EU Lawmakers Ignore China Protests, Seek Stronger Taiwan Ties

A European Parliament committee adopted a resolution on Wednesday calling for the forging of stronger ties between the European Union and Taiwan, while for the first time warning of China's "military belligerence" against the democratic island and its 23.5 million citizens.

The EP's Committee on Foreign Affairs voted 60-to-four in favor of the "EU-Taiwan Relations and Cooperation" report, which calls on the European Commission to assess the possibility of a EU-Taiwan Bilateral Investment Agreement (BIA).

Six lawmakers abstained from the September 1 vote, which also passed an amendment to rename the "European Economic and Trade Office" in Taipei to the more formal "European Union Office in Taiwan."

Taiwan's Foreign Ministry expressed its "sincere thanks" to the committee on Thursday, saying it welcomes the new milestone in its relationship with the European bloc, which has encouraged member states to deepen ties with Taipei within the EU's own "one China" policy.

Earlier the same day, the Chinese mission in Brussels said it opposed the resolution.

In a statement on its website, a spokesperson described the report as exceeding "the scope of normal nonofficial economic and trade cooperation and cultural exchanges" between the EU and Taiwan, which China claims is part of its territory.

The foreign relations committee passed the resolution "[despite] China's repeated objections," said the statement, which urged the committee members to "appreciate the sensitivity of the Taiwan issue."

In a tweet on Thursday, German Greens MEP Reinhard Bütikofer said Beijing tried to stop the Taiwan report—the first of its kind to be adopted by the committee—by appealing to EP President David Sassoli.

"#Chinese ambassador to the EU had intervened with EP President #Sassoli before, trying in vain to stop the adoption," Bütikofer wrote. The EP will vote on the resolution at a plenary sitting in October, he added.

In a press release on Wednesday, the committee described Taiwan as "a key EU partner and democratic ally in the Indo-Pacific that contributes to maintaining a rules-based order in the midst of an intensifying rivalry between the great powers in the region."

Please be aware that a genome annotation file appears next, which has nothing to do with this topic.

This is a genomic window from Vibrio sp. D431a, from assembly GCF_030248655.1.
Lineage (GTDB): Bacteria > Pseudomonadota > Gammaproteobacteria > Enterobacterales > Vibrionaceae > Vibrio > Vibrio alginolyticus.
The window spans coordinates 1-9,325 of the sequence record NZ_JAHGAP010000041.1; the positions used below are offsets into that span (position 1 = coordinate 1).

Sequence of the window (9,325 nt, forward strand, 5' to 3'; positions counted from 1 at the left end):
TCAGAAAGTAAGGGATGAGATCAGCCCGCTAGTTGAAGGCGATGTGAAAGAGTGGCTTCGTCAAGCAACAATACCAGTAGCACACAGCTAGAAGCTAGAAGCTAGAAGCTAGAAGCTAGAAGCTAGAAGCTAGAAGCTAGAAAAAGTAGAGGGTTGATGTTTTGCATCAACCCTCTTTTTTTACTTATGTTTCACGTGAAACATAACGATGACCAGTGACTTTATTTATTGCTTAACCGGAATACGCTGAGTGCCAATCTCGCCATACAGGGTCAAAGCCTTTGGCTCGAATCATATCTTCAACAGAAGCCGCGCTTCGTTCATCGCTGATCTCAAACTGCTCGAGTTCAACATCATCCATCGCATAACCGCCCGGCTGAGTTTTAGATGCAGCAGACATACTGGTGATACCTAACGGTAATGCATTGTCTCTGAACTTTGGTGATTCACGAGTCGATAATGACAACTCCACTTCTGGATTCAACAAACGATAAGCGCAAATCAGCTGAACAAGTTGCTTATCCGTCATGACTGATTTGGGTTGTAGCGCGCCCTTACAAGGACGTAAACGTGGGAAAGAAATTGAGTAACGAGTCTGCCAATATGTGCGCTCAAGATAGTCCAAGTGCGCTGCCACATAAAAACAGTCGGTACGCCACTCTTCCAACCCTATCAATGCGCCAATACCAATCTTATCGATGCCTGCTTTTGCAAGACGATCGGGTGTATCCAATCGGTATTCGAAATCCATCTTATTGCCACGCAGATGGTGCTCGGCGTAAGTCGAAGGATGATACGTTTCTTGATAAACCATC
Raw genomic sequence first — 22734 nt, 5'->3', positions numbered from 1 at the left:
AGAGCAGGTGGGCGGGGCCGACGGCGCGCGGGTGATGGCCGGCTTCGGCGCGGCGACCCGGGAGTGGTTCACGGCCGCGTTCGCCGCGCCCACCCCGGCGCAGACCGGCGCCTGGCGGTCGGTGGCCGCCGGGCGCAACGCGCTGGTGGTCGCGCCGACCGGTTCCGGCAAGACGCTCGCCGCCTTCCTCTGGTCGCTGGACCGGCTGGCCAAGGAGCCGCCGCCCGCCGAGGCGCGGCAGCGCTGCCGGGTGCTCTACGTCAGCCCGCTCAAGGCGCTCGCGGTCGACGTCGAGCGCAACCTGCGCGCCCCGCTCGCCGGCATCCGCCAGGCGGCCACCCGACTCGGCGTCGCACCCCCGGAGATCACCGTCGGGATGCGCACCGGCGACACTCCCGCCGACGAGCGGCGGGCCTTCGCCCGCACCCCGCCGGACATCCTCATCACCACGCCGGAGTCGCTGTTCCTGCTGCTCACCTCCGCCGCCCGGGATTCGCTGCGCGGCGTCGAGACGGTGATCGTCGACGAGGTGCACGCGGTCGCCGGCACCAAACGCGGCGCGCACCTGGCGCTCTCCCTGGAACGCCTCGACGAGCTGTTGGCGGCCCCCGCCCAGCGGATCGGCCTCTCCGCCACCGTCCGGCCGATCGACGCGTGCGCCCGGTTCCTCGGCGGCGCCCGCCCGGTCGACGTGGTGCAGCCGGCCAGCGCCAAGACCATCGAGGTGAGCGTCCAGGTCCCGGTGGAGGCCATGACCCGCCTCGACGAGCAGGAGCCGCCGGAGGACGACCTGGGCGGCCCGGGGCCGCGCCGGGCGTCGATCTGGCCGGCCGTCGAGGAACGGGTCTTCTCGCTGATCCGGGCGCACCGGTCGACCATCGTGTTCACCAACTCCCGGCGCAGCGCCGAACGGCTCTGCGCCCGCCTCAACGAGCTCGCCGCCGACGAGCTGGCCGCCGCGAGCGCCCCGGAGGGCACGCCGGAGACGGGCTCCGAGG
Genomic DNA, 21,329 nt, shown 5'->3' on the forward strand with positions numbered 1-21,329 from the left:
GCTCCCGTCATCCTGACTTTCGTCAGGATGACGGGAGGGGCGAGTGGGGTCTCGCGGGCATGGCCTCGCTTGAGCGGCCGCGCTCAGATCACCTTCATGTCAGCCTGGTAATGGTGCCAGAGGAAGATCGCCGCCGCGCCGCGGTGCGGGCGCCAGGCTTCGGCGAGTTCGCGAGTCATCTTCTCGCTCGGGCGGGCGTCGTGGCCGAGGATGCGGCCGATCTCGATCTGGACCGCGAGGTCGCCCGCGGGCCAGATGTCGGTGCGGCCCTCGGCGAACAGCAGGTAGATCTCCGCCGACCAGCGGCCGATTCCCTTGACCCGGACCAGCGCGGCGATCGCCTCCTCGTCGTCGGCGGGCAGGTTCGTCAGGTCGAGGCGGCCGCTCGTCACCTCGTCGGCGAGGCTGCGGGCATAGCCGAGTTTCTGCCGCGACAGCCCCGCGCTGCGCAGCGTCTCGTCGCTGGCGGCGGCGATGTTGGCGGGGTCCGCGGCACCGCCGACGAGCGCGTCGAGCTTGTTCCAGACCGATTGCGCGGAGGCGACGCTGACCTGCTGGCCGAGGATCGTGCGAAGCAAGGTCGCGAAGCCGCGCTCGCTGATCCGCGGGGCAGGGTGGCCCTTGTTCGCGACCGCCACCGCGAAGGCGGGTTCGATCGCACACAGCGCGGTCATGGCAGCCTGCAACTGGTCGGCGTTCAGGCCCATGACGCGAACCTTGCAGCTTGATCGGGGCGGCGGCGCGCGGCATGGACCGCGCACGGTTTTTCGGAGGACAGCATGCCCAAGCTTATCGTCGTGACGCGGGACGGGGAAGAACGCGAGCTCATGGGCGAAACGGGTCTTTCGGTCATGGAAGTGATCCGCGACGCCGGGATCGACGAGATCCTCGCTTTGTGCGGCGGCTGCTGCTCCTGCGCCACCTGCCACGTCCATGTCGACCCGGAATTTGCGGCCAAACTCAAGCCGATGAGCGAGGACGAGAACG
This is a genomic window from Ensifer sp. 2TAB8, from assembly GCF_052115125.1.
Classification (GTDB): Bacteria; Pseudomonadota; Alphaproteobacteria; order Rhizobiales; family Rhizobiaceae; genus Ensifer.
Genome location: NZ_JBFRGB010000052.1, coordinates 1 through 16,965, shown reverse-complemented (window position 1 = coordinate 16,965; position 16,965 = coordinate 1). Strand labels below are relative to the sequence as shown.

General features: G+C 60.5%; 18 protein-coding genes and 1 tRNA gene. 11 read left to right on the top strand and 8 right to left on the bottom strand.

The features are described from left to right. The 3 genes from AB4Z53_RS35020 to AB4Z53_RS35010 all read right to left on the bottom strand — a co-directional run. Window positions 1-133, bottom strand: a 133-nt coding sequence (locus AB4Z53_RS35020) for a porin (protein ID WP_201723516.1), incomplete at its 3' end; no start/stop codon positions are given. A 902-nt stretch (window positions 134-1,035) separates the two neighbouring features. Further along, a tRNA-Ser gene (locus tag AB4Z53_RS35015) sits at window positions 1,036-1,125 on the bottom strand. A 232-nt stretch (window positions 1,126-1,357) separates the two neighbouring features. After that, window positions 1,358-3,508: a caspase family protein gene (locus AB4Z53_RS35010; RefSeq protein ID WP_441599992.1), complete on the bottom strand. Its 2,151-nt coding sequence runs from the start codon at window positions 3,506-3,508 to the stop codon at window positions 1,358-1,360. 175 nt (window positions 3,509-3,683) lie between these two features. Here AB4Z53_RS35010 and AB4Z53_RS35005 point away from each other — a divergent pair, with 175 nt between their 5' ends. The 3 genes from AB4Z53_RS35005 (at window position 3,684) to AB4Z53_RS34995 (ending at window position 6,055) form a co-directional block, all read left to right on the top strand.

It said the EU-Taiwan report "expresses grave concern over China's continued military belligerence, pressure, assault exercises, airspace violations and disinformation campaigns against Taiwan" and "urges the EU to do more to address these tensions and to protect Taiwan's democracy and the island's status as an important EU partner."

The statement continues: "MEPs insist that any change to Chinese-Taiwanese cross-strait relations must be neither unilateral nor against the will of Taiwanese citizens. They also issue a stark reminder of the direct connection between European prosperity and Asian security and of the consequences for Europe if a conflict were to extend well beyond the economic realm."

Swedish Democrats MEP Charlie Weimers, the report's rapporteur, said the EC must work on "an impact assessment, public consultation and a scoping exercise" for the EU-Taiwan BIA before the year's end.

"The Commission must now intensify EU-Taiwan relations and pursue a comprehensive enhanced partnership with Taiwan," he said in the committee's statement to the press.

None of the EU member states has formal diplomatic relations with Taiwan, which has a number of missions in Europe that serve as de facto embassies.

The EU recently backed a decision by Lithuania to set up a Taiwanese Representative Office in the country—the first to carry the language "Taiwan" instead of the purposely ambiguous "Taipei."

China recalled its ambassador to Vilnius and expelled Lithuania's top envoy from Beijing last month. Business sectors in Lithuania are reportedly bracing for indirect economic sanctions by China.

China's relations with the EU took a significant hit when the EP voted to suspend the ratification of a trade agreement passed in December. It came after the EU sanctioned Chinese officials it said were responsible for human rights violations in Xinjiang, before Beijing announced its own punitive measures in return.

The retaliatory sanctions targeted, among others, German MEP Bütikofer and Xinjiang researcher Adrian Zenz.

China considers Xinjiang and Taiwan among its "core interests." It protested a U.S.-EU communique that mentioned Taiwan in June, when President Joe Biden rallied European allies.

EU Lawmakers Seek Stronger Taiwan Ties
European Union flags are displayed at the European Council headquarters in Brussels on November 29, 2019. KENZO TRIBOUILLARD/AFP via Getty Images

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